As reported over the past five years, human traffickers exploit victims from Tajikistan abroad and, to a lesser extent, traffickers exploit domestic and foreign victims within Tajikistan.  Extensive economic migration exposes Tajik men, women, and children to the risk of human trafficking, which is exacerbated by high levels of poverty.  Labor traffickers exploit Tajik men and women in the service, agriculture, and construction sectors primarily in Russia, the UAE, Kazakhstan, and Saudi Arabia, as well as in other neighboring Central Asian countries, Türkiye, and Afghanistan.  Labor traffickers exploit men in agriculture, construction, and at markets in Tajikistan.  According to an international organization, most domestic trafficking cases involved women and girls in sex trafficking or domestic servitude.  Sex traffickers exploit women and children from Tajikistan most commonly in Türkiye, the UAE, and Russia; but also in Saudi Arabia, Kazakhstan, Georgia, India, and Afghanistan; and within Tajikistan.  The primary recruitment methods used by traffickers are job offers by a friend, neighbor, or illegal employment agencies.  

Labor migration from Tajikistan has significantly increased, while the number of citizens who returned to Tajikistan has also increased (the number of returnees from Russia during the first quarter of 2022 was 2.6 times higher than the same period in 2021).  More than one million citizens of Tajikistan seek employment annually in Russia.  According to international organizations, Tajiks in Russia are primarily employed in construction, agriculture, domestic work, and transportation; thousands of men, women, and children among them are vulnerable to forced labor, and some were subjected to forced labor.  Migrants from Tajikistan, particularly inmates in Russian prisons, are vulnerable to forced recruitment to fight in Russia’s war against Ukraine.  Nationals from Tajikistan employed by Russian companies operating in Ukrainian territory occupied by Russia have reportedly experienced labor rights violations that may make them vulnerable to trafficking.  Women traveling with their husbands abroad are also reportedly at elevated risk of sex trafficking and other forms of exploitation.  Some Tajik migrants have been seeking alternatives to Russia as destinations for labor migration, but Russia continues to be the overwhelmingly primary destination.  Due to Russia’s war against Ukraine, many migrants were forced to leave Russia because of job loss resulting from economic disruptions, reduced income, fluctuations in the Russian ruble’s exchange rate, and conscription into military service.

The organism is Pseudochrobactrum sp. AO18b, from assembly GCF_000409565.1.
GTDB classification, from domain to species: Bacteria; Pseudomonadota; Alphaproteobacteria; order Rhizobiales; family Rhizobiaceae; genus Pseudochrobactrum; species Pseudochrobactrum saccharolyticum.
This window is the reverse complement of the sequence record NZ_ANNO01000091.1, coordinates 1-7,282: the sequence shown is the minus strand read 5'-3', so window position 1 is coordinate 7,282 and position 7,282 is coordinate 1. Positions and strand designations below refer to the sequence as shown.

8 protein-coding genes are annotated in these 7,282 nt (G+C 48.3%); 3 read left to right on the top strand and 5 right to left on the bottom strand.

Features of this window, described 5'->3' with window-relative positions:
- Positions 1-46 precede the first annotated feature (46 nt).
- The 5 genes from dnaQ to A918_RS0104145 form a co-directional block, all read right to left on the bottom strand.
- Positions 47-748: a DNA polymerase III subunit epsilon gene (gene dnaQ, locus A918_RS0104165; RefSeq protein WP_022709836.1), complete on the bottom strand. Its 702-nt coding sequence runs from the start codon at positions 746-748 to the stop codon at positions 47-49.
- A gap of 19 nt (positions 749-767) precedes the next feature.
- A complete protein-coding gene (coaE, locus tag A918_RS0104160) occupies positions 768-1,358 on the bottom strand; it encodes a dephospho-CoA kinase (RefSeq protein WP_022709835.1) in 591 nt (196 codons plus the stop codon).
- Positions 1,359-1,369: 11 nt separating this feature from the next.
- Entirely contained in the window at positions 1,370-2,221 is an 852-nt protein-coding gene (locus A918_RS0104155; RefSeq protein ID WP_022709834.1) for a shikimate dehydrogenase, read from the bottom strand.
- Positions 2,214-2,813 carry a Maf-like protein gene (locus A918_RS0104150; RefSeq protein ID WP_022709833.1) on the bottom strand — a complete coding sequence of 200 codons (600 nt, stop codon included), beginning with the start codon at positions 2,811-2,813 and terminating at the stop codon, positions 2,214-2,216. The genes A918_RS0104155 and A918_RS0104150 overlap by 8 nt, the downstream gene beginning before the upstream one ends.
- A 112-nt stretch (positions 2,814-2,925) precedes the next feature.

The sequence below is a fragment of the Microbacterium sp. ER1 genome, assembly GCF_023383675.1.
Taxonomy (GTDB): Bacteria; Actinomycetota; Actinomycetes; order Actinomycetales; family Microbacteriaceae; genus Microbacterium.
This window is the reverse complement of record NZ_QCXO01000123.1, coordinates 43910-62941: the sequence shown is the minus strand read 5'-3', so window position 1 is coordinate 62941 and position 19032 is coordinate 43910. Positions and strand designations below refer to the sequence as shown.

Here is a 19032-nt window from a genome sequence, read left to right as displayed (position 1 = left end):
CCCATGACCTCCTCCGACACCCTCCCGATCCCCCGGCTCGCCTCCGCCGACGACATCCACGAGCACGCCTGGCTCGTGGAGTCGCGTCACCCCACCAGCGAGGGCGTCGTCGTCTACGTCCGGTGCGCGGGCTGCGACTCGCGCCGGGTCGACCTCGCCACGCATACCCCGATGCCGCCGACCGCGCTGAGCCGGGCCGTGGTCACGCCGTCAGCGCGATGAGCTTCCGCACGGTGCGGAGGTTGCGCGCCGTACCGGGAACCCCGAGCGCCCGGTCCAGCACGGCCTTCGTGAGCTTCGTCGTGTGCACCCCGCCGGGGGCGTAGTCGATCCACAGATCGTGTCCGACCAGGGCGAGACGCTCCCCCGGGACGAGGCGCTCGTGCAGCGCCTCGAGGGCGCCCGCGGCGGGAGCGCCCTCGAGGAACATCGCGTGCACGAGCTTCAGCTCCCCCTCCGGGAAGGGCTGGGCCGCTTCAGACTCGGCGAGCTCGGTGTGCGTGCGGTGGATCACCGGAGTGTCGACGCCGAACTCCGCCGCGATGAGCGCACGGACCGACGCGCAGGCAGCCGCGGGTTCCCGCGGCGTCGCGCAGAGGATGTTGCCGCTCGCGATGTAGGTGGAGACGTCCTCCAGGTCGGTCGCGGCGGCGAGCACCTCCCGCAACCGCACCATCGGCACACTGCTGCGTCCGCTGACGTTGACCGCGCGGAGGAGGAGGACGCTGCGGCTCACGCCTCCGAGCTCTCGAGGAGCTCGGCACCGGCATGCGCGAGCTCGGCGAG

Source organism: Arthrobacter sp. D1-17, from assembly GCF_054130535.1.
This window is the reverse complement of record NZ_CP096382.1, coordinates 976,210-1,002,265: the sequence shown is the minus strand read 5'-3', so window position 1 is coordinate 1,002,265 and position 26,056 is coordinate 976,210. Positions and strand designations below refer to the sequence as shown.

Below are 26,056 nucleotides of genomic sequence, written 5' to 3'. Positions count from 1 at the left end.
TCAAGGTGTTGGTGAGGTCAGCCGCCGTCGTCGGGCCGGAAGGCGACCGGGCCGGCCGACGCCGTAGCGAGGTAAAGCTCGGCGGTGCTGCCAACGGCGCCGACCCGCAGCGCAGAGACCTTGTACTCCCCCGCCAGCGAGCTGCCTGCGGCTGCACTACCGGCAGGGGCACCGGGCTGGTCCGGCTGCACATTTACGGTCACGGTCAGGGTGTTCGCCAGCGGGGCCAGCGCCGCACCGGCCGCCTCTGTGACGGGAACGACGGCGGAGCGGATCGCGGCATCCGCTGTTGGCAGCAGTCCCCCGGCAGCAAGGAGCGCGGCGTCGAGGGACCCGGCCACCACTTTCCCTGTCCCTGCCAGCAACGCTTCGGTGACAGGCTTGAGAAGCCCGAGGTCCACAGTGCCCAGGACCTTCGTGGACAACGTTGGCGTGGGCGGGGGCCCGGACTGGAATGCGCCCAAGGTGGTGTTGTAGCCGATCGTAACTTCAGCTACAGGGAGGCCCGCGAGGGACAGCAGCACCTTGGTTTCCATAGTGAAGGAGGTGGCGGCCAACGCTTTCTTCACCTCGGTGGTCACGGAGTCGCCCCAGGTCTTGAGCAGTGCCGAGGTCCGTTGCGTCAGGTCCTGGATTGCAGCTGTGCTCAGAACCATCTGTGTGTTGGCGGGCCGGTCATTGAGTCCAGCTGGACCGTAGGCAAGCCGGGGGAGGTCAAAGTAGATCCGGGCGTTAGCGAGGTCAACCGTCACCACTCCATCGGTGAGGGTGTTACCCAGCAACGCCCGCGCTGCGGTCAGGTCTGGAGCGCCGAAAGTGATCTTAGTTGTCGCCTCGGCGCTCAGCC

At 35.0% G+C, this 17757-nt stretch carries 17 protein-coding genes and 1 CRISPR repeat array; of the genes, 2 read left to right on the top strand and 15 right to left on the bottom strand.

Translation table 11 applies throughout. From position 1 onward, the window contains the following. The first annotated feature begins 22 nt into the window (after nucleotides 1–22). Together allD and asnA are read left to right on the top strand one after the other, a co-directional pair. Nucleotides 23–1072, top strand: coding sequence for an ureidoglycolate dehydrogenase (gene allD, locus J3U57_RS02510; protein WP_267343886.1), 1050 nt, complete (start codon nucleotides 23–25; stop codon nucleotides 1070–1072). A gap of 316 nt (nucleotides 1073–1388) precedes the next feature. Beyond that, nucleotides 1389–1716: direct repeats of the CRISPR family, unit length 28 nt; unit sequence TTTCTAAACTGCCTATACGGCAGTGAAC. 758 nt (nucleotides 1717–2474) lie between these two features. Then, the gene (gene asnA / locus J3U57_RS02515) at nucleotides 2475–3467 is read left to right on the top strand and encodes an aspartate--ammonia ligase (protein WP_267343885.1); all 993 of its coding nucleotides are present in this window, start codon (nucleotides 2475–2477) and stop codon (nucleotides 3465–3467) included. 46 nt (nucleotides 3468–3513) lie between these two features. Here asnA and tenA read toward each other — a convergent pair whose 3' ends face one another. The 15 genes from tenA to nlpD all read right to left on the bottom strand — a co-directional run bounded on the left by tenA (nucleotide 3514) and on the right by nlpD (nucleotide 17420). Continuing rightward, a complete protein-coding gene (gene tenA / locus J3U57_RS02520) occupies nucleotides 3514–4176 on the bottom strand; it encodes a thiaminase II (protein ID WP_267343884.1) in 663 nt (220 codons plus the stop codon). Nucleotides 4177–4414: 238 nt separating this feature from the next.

Some men that traveled to conflict zones in Syria, Iraq, and Afghanistan to fight alongside or seek employment in armed groups brought their families with them, at times under deception.  Tajik women and children living in these conflict zones may be at risk of trafficking, including at refugee camps in Syria.  Tajik children in these camps are at risk of recruitment by armed groups.  Tajik migrants may have been lured to fighting in Syria by having their debt cleared in Russia.  Some children of Tajik ISIS combatants in Iraq and Syria are reportedly trained for deployment in combatant roles.  Traffickers transport Tajik women and girls to Afghanistan and force them into marriages that feature elements of sex trafficking and forced domestic service, including through debt-based coercion.  Traffickers exploit Tajik children in sex trafficking and forced labor, including forced begging and forced criminality, in Tajikistan and Afghanistan.